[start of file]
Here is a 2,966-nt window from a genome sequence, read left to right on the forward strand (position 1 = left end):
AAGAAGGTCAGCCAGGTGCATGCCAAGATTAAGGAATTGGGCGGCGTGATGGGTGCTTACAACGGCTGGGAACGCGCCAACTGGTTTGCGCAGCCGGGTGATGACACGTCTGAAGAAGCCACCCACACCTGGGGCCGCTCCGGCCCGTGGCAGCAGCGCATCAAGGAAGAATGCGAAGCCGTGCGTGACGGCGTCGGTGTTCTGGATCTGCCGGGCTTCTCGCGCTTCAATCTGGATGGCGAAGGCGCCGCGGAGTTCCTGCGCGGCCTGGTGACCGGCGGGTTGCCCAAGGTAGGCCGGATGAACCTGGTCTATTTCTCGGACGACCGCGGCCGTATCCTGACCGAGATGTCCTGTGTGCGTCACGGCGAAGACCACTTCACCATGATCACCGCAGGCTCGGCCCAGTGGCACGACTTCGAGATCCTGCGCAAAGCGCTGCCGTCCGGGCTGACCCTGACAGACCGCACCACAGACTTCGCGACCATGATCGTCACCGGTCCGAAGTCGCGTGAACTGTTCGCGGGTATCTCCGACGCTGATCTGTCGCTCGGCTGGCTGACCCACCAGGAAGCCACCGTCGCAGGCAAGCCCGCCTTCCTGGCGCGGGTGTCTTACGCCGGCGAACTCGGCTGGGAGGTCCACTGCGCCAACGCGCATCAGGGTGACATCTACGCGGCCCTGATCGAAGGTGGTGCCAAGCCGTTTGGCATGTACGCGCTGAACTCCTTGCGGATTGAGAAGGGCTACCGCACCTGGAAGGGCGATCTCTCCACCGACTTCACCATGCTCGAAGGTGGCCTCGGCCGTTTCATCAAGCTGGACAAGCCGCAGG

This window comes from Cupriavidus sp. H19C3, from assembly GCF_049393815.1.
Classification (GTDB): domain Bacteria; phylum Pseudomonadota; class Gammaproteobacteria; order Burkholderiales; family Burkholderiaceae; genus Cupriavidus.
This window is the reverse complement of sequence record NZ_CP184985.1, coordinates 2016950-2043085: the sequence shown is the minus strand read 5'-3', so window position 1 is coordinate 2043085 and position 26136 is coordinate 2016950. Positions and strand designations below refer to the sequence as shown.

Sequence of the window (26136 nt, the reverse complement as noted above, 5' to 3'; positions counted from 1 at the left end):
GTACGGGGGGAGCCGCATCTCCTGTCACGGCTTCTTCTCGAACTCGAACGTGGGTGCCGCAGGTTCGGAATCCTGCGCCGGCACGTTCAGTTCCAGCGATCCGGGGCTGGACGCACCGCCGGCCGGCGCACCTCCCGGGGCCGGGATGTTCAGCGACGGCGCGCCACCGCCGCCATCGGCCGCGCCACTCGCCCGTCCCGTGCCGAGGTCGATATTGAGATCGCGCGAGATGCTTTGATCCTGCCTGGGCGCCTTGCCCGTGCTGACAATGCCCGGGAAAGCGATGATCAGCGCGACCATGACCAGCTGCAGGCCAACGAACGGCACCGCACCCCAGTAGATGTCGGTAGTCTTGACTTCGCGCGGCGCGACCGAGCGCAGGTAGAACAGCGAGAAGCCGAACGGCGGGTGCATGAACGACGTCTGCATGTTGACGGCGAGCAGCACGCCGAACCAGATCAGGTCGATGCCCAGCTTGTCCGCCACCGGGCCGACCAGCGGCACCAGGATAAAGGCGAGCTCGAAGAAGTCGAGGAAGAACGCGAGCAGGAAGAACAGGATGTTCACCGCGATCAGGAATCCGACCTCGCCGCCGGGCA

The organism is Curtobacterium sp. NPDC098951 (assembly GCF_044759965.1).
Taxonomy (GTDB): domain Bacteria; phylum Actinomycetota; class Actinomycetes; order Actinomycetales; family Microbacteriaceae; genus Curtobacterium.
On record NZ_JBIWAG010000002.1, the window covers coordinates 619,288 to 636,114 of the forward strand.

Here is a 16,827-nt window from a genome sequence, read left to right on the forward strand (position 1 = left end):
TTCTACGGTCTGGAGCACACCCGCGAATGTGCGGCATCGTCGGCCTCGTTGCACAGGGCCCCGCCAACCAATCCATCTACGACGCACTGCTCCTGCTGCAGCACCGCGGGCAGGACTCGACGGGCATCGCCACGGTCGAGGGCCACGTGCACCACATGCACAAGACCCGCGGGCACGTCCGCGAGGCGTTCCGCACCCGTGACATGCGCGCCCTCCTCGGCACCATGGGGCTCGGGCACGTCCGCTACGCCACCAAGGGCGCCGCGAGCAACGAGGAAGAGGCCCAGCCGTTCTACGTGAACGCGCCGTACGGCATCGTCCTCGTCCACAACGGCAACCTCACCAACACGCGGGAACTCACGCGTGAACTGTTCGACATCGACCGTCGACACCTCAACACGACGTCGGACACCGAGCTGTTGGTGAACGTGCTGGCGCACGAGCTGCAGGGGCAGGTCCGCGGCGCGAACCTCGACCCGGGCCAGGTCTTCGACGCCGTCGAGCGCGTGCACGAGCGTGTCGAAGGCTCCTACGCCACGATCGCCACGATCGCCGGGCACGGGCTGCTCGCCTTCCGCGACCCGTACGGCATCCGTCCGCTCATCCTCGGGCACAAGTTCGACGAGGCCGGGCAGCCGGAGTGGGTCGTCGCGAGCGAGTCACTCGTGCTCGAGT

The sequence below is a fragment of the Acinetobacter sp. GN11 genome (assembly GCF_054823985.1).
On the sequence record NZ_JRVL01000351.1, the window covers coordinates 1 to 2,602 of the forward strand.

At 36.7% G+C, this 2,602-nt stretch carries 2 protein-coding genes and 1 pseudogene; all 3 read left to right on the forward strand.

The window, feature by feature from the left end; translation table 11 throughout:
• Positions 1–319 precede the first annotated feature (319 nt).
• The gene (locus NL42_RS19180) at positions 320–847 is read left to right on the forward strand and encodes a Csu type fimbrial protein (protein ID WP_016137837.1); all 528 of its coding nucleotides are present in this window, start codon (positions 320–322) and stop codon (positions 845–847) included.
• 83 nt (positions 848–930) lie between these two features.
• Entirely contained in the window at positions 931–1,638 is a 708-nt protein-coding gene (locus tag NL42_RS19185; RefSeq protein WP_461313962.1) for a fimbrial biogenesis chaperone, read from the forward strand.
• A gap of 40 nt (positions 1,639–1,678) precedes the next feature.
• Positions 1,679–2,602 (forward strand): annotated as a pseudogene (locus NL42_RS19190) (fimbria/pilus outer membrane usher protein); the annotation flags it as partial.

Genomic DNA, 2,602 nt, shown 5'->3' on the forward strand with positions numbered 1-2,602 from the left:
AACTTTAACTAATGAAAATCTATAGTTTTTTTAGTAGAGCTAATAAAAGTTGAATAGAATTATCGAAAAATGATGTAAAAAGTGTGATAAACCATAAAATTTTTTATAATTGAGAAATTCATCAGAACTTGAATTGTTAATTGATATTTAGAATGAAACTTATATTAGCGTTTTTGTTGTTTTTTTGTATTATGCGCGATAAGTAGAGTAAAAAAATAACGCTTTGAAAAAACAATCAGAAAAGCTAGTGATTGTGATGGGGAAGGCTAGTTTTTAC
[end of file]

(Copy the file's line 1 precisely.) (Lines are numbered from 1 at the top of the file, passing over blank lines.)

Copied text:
Here is a 2,966-nt window from a genome sequence, read left to right on the forward strand (position 1 = left end):